CHRISTIAN DARKIN / SCIENCE PHOTO LIBRARY CHRISTIAN DARKIN / SCIENCE PHOTO LIBRARY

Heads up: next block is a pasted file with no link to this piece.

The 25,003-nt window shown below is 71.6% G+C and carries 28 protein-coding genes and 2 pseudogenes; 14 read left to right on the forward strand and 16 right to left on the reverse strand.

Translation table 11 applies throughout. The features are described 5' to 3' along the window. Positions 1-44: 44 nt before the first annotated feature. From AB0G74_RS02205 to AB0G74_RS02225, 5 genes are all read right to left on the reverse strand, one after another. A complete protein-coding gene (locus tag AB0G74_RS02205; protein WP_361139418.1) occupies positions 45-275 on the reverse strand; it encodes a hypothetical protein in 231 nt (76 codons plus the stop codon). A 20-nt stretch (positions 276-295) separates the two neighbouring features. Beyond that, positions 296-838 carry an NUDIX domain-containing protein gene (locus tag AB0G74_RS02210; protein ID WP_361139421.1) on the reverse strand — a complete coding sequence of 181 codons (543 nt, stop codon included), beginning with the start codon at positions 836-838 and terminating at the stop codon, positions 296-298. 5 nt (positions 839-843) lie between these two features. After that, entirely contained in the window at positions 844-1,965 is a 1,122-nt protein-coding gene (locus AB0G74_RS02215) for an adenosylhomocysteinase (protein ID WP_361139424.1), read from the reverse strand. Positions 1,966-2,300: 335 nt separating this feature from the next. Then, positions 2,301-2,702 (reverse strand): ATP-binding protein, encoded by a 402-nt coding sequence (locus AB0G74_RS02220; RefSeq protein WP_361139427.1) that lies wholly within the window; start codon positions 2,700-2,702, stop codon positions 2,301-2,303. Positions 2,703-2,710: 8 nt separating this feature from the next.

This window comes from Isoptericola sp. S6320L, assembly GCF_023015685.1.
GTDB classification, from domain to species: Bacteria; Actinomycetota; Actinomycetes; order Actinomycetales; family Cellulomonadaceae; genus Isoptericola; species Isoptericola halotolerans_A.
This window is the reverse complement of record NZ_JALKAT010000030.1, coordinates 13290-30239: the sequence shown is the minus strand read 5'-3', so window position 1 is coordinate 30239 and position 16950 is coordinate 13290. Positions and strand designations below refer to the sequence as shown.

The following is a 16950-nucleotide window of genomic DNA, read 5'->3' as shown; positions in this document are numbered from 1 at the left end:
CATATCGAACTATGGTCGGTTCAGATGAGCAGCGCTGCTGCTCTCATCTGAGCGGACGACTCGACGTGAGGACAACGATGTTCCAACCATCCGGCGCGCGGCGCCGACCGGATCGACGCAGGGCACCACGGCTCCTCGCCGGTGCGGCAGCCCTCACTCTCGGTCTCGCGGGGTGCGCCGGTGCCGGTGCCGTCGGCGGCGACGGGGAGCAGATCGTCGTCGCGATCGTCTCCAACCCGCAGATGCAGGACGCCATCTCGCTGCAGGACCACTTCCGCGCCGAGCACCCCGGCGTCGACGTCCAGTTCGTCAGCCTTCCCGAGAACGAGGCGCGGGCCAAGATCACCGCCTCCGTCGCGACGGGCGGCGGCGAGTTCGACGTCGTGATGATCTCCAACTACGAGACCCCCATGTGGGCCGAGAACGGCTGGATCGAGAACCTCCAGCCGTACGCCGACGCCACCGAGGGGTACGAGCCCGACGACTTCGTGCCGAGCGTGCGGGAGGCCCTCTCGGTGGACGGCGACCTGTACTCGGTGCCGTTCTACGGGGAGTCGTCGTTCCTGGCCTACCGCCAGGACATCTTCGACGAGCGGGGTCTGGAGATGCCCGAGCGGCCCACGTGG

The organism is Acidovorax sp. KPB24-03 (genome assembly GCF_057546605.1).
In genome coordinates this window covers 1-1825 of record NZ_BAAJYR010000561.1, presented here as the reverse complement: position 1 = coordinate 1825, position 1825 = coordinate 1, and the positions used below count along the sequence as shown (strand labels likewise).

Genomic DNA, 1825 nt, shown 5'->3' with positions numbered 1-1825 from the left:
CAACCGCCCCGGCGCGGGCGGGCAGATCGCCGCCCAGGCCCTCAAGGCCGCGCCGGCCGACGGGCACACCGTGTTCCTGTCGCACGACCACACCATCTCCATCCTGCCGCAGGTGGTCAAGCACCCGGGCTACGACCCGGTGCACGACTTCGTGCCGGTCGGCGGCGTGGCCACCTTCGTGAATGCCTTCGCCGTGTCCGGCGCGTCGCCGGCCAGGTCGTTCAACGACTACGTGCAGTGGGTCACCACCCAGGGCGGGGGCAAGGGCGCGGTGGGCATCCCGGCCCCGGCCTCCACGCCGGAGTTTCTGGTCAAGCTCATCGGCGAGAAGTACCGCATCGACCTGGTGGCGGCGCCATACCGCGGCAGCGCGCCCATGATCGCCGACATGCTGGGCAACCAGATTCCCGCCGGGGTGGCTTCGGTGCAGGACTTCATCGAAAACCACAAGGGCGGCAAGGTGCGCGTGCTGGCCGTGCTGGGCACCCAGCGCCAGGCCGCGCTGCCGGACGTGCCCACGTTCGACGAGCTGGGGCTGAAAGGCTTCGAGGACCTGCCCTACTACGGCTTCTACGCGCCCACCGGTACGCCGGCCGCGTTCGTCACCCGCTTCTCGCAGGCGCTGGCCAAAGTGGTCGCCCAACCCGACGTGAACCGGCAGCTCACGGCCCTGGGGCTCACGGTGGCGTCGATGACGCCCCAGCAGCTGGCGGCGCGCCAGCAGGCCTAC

Phoenix. This mythical bird was first described by Hesiod in the 8th century BC. Only one phoenix could exist at any one time. As a phoenix neared the end of its life, it would make a nest of aromatic branches and spices, before setting it on fire. From the ashes or the midst of the flames, a new phoenix would emerge. The ancient Eygptians linked the phoenix myth with their culture's longing for immortality, while Clement of Rome was the first Christian to interpret the myth as an allegory of the ressurection and of life after death. In Chinese mythology, the phoenix is the symbol of virtue, grace, power and prosperity, and it represents the union of yin and yang.
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